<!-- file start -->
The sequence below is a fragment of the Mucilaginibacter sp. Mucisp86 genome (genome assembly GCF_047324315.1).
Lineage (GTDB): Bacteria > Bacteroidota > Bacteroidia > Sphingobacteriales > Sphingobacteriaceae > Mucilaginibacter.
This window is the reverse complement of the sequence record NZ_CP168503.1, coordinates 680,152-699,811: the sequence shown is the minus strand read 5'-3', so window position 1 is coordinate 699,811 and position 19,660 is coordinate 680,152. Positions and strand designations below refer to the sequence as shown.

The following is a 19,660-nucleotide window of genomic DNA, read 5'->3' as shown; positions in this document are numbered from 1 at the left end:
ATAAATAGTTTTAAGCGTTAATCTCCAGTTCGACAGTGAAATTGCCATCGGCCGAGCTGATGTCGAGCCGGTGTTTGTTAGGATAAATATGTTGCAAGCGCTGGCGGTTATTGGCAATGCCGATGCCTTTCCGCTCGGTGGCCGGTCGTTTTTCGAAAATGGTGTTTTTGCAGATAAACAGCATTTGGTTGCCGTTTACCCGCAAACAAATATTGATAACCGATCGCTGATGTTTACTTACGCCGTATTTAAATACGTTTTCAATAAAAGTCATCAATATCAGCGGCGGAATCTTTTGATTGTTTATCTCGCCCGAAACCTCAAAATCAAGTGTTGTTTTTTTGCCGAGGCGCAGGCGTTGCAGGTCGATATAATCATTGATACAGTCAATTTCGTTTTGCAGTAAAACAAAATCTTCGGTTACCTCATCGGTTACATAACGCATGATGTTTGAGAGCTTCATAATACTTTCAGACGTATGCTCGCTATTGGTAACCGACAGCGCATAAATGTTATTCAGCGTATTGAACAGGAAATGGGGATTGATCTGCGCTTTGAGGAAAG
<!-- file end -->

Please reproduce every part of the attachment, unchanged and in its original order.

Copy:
The sequence below is a fragment of the Mucilaginibacter sp. Mucisp86 genome (genome assembly GCF_047324315.1).
Lineage (GTDB): Bacteria > Bacteroidota > Bacteroidia > Sphingobacteriales > Sphingobacteriaceae > Mucilaginibacter.
This window is the reverse complement of the sequence record NZ_CP168503.1, coordinates 680,152-699,811: the sequence shown is the minus strand read 5'-3', so window position 1 is coordinate 699,811 and position 19,660 is coordinate 680,152. Positions and strand designations below refer to the sequence as shown.

The following is a 19,660-nucleotide window of genomic DNA, read 5'->3' as shown; positions in this document are numbered from 1 at the left end:
ATAAATAGTTTTAAGCGTTAATCTCCAGTTCGACAGTGAAATTGCCATCGGCCGAGCTGATGTCGAGCCGGTGTTTGTTAGGATAAATATGTTGCAAGCGCTGGCGGTTATTGGCAATGCCGATGCCTTTCCGCTCGGTGGCCGGTCGTTTTTCGAAAATGGTGTTTTTGCAGATAAACAGCATTTGGTTGCCGTTTACCCGCAAACAAATATTGATAACCGATCGCTGATGTTTACTTACGCCGTATTTAAATACGTTTTCAATAAAAGTCATCAATATCAGCGGCGGAATCTTTTGATTGTTTATCTCGCCCGAAACCTCAAAATCAAGTGTTGTTTTTTTGCCGAGGCGCAGGCGTTGCAGGTCGATATAATCATTGATACAGTCAATTTCGTTTTGCAGTAAAACAAAATCTTCGGTTACCTCATCGGTTACATAACGCATGATGTTTGAGAGCTTCATAATACTTTCAGACGTATGCTCGCTATTGGTAACCGACAGCGCATAAATGTTATTCAGCGTATTGAACAGGAAATGGGGATTGATCTGCGCTTTGAGGAAAG